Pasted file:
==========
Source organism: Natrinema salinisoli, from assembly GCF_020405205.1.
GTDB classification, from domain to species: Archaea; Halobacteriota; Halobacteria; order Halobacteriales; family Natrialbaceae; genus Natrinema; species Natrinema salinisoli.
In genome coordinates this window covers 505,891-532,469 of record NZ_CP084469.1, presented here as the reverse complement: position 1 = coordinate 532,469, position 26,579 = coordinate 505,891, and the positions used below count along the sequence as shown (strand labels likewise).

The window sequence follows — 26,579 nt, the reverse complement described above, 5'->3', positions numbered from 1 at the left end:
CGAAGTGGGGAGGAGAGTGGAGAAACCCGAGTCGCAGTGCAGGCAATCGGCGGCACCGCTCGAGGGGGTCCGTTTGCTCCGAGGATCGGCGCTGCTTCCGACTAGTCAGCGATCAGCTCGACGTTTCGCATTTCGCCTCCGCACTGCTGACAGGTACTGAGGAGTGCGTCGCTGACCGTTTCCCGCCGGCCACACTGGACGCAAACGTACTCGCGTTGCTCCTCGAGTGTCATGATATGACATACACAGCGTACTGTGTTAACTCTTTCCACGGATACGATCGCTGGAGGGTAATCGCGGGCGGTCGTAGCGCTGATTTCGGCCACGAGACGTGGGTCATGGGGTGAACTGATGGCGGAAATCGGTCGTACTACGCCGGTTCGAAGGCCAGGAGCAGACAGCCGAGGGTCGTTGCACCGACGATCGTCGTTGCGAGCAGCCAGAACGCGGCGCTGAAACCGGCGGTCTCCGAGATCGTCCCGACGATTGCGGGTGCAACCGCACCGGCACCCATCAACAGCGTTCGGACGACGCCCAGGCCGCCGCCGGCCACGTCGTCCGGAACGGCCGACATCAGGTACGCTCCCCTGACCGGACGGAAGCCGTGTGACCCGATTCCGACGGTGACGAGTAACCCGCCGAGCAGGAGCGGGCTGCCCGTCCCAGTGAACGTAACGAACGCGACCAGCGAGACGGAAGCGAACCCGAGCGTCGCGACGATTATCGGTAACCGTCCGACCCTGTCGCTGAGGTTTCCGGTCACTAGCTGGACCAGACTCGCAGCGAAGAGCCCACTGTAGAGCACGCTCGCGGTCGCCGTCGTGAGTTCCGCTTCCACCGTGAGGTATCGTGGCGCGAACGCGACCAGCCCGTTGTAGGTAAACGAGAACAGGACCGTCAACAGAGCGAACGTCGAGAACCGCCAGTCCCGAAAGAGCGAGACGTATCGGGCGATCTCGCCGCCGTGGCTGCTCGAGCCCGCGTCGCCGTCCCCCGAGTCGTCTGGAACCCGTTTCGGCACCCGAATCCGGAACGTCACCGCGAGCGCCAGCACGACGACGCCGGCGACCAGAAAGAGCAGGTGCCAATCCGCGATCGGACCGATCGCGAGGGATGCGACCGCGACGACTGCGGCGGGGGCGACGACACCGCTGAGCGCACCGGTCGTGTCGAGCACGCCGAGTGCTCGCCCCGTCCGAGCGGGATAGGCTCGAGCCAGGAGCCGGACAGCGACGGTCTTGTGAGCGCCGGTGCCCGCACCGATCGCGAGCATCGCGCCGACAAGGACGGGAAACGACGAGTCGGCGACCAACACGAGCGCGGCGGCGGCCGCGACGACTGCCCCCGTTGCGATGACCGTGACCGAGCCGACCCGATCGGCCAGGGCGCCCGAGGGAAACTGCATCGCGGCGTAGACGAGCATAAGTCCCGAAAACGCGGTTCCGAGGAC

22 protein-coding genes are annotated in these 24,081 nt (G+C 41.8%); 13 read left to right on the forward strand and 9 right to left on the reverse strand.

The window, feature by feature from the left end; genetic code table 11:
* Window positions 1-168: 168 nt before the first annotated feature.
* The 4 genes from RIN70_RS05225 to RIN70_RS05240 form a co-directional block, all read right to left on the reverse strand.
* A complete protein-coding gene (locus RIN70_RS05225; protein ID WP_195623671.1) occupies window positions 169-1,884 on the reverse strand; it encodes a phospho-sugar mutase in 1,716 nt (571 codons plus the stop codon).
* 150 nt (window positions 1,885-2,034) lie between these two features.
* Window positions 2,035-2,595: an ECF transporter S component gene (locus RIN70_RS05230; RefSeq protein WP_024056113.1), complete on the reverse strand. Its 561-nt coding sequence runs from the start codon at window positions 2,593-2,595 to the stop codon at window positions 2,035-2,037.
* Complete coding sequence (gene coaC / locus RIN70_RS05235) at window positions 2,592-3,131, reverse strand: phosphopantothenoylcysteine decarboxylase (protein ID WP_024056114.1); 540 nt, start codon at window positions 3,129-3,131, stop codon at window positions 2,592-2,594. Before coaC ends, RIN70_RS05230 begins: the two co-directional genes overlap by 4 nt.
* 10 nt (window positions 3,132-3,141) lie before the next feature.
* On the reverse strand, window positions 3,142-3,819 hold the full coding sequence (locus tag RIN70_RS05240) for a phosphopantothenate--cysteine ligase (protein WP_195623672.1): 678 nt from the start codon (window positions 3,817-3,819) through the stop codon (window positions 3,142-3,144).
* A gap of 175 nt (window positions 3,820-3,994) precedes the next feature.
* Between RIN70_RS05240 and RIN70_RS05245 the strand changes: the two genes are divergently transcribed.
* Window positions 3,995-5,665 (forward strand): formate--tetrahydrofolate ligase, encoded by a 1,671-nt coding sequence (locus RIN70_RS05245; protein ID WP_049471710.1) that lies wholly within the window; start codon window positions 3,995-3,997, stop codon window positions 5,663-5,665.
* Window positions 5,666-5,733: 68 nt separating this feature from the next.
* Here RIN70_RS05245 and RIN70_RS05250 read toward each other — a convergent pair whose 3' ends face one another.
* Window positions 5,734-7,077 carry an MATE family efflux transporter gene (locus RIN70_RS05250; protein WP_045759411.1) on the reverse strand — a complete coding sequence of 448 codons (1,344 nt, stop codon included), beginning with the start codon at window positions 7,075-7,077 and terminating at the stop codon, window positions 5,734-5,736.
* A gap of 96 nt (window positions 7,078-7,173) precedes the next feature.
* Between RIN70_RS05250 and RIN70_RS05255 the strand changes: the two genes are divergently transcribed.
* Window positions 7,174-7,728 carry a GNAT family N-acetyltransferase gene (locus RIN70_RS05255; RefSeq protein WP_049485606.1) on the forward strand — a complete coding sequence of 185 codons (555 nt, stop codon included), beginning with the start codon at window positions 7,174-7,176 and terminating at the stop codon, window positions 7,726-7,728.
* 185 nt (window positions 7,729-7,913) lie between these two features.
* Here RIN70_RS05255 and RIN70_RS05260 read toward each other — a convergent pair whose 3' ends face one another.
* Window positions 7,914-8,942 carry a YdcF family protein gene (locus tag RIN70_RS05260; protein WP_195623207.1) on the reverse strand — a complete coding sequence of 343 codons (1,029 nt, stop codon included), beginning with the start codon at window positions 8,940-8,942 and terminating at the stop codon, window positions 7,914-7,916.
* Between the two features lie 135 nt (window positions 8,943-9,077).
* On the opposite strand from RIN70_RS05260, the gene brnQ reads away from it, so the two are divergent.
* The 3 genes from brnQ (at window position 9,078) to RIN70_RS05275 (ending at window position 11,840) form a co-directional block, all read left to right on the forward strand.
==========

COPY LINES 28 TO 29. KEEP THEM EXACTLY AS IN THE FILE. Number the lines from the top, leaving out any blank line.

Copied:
* Between the two features lie 135 nt (window positions 8,943-9,077).
* On the opposite strand from RIN70_RS05260, the gene brnQ reads away from it, so the two are divergent.